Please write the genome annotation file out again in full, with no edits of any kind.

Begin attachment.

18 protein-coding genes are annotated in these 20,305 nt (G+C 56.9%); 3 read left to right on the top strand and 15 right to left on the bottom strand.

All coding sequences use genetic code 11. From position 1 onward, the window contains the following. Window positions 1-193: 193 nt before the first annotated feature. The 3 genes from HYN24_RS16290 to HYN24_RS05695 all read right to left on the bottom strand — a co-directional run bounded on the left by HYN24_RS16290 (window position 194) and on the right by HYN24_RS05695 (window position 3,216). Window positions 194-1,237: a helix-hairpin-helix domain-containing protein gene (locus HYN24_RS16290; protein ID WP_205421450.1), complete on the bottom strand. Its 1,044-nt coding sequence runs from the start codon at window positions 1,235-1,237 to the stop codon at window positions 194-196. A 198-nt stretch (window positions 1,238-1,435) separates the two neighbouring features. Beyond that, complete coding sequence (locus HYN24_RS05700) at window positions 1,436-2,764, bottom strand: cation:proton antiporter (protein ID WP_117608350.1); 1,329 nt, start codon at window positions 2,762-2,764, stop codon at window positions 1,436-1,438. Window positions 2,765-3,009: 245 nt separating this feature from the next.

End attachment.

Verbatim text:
18 protein-coding genes are annotated in these 20,305 nt (G+C 56.9%); 3 read left to right on the top strand and 15 right to left on the bottom strand.

All coding sequences use genetic code 11. From position 1 onward, the window contains the following. Window positions 1-193: 193 nt before the first annotated feature. The 3 genes from HYN24_RS16290 to HYN24_RS05695 all read right to left on the bottom strand — a co-directional run bounded on the left by HYN24_RS16290 (window position 194) and on the right by HYN24_RS05695 (window position 3,216). Window positions 194-1,237: a helix-hairpin-helix domain-containing protein gene (locus HYN24_RS16290; protein ID WP_205421450.1), complete on the bottom strand. Its 1,044-nt coding sequence runs from the start codon at window positions 1,235-1,237 to the stop codon at window positions 194-196. A 198-nt stretch (window positions 1,238-1,435) separates the two neighbouring features. Beyond that, complete coding sequence (locus HYN24_RS05700) at window positions 1,436-2,764, bottom strand: cation:proton antiporter (protein ID WP_117608350.1); 1,329 nt, start codon at window positions 2,762-2,764, stop codon at window positions 1,436-1,438. Window positions 2,765-3,009: 245 nt separating this feature from the next.